"It's not against any individual students of faith expressing their faith or bringing a Bible into school and praying," Ms Wood said.

"These new clarifications of the law are saying that religious groups and corporations can not use our schools as mission fields to come in and use the schools as an extension to operate their youth ministry.

"This is really no different then if the Minister of Education said to the Liberal or Labor Party that you can't go into schools at lunch time and hold political rallies."

Distributing Bibles to students banned in schools

The changes to the religious instruction policy were prompted by a report that found the state's key provider Access Ministries had breached its guidelines by handing out a so-called "Biblezine" containing homophobic material.

Under the guidelines, which came into effect this month, accredited instructors are permitted to teach a maximum of 30 minutes religious instruction per week, as part of the scheduled curriculum.

But the Government's School Policy Advisory Guide stated that religious instruction could not be taught in schools outside of these approved classes.

    SRI cannot and does not take the form of prayer groups, youth groups, clubs, information sessions, or workshops... Any other forums or activities as noted above, would constitute promotion of specific religions in schools outside SRI, and are not permitted.

It would also be against the guidelines for anyone, including approved providers, to distribute "religious texts (e.g. Bibles)".

However the rules would not stop students from learning about religious celebrations, such as Christmas, Eid or Hanukkah.

    Students may be taught about a religious celebration, festival, special event etc., as part of the general religious education curriculum at a school by government school teachers.

    This may include recognition of and educational activities relating to key religious celebrations such as Christmas, Eid, Hanukkah and others.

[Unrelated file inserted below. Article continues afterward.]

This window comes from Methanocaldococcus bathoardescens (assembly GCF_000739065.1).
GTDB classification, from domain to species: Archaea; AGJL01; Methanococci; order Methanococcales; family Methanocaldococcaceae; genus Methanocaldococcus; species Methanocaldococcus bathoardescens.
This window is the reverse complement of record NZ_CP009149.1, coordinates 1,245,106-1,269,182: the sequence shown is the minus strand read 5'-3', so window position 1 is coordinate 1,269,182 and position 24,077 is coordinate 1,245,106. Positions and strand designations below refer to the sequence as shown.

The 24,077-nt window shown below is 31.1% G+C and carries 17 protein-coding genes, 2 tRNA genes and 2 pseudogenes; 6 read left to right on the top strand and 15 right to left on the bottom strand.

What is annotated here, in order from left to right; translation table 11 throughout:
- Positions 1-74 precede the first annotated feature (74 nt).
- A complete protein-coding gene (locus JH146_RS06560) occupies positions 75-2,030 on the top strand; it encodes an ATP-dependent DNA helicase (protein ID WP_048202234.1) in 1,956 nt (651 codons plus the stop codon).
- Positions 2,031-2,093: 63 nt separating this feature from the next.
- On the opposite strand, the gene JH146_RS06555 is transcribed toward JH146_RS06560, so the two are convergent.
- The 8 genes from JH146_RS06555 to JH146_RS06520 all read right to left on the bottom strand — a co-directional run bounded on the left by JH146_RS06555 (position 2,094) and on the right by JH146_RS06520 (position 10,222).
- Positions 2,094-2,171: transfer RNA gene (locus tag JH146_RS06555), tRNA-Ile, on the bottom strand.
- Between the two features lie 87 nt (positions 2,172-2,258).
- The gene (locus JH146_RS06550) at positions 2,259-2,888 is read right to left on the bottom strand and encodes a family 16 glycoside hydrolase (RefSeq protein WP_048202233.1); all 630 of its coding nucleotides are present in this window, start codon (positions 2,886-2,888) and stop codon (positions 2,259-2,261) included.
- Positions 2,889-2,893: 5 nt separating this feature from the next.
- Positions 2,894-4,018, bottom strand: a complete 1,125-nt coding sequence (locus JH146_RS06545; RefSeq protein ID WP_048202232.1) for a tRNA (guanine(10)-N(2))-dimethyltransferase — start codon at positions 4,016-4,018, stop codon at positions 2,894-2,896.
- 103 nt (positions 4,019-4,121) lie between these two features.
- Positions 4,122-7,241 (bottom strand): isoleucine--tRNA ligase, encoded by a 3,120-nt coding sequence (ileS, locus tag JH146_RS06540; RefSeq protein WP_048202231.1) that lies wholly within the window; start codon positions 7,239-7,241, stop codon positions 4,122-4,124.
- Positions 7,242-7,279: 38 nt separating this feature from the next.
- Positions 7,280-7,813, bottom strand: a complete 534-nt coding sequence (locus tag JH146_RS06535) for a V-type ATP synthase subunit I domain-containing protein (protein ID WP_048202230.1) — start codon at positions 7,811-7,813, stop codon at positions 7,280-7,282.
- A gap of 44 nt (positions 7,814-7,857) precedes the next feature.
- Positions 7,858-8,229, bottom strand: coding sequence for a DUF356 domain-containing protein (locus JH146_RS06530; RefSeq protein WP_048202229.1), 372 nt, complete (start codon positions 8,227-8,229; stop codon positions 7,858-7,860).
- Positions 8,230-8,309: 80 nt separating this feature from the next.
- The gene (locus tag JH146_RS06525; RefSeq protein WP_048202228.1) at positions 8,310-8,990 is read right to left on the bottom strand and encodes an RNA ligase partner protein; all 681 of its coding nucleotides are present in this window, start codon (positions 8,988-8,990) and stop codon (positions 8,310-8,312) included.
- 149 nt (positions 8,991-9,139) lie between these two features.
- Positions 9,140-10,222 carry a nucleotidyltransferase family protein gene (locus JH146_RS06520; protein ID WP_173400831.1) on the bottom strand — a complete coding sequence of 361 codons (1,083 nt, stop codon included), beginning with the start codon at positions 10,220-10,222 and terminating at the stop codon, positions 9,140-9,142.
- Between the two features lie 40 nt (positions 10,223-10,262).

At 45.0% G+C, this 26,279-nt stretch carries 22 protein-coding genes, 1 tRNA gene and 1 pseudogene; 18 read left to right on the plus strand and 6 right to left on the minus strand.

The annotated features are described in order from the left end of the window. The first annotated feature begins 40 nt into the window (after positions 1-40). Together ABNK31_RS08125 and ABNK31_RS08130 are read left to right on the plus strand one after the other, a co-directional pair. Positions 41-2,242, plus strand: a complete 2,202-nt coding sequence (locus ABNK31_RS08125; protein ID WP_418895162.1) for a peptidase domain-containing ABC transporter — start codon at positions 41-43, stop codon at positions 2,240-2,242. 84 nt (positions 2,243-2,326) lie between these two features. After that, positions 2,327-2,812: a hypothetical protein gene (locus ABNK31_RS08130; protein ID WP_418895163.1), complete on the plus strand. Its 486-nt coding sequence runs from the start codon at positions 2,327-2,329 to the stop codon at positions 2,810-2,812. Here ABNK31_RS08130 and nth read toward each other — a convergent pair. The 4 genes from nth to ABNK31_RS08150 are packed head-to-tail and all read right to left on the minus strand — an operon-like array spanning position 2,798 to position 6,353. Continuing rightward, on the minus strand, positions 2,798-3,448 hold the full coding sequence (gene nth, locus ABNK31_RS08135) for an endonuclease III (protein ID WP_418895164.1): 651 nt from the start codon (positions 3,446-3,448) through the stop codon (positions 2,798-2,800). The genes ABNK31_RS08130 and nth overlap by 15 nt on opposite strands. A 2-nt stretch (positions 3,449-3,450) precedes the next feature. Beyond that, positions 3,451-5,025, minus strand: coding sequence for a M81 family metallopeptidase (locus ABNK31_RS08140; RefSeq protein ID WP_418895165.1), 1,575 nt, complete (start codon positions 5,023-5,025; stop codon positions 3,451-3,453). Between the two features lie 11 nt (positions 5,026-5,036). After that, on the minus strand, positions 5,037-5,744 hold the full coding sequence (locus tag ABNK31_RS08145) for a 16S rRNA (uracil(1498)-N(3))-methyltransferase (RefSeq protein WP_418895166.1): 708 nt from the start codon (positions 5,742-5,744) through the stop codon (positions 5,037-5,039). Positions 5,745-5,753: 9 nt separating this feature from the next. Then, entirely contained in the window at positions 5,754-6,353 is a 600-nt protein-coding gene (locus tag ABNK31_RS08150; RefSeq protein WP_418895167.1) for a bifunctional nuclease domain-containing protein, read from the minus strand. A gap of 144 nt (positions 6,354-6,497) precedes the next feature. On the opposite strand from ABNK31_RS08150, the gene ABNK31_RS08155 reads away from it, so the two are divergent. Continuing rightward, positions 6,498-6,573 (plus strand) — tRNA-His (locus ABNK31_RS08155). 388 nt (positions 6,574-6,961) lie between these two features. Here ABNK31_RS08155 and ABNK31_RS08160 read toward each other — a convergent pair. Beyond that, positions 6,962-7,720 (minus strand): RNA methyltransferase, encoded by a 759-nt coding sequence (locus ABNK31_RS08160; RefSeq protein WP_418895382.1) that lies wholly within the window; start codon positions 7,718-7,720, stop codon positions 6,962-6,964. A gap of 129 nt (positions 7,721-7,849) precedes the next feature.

And students would not be prevented from praying.

    For the avoidance of doubt, students engaging in prayer in observation of their religion at lunchtimes is not SRI as there is no element of "instruction".

    Such prayer cannot be led, conducted by or at the instruction of staff or parents/visitors/volunteers.

Ms Wood said under the new guidelines, parents must also now give their written consent for their children to attend SRI via a new government-approved form.

She said that while religious instruction had been opt-in in Victoria since 2011, the new forms would make it clear to parents the difference between religious education and instruction.

"Many parents have been under the false impression that it's education about many religions, and we've always believed that once parents know the facts they'll make an informed choice," Ms Wood said.

"It does give informed consent now to parents and lets them know that it is instruction in how to live according to that particular faith that they're learning about, not education."


Sunday, August 03, 2014

Guidance on Shutting Down "I-20 Mills"

How to spot questionable educational institutions

The Center for Immigration Studies (CIS) has published a brief, informal guide to aid U.S. consular officers in properly assessing educational institutions when issuing visas for foreign students. These officers currently lack key information, such as on schools that are not accredited by any entity recognized by the U.S. Department of Education but which nonetheless are certified by the Department of Homeland Security to issue the I-20 form, which leads to the issuance of foreign student visas.

Thousands of such “educational” entities are permitted to cause the admission of foreign students. Admission to one of these marginal schools represents one of the easiest, safest, and cheapest ways to become an illegal alien: Come to the United States on a student visa, and then simply ignore the institution that made the trip possible. A large number of the students at these institutions drop into illegal status and are rarely deported unless they commit a major crime.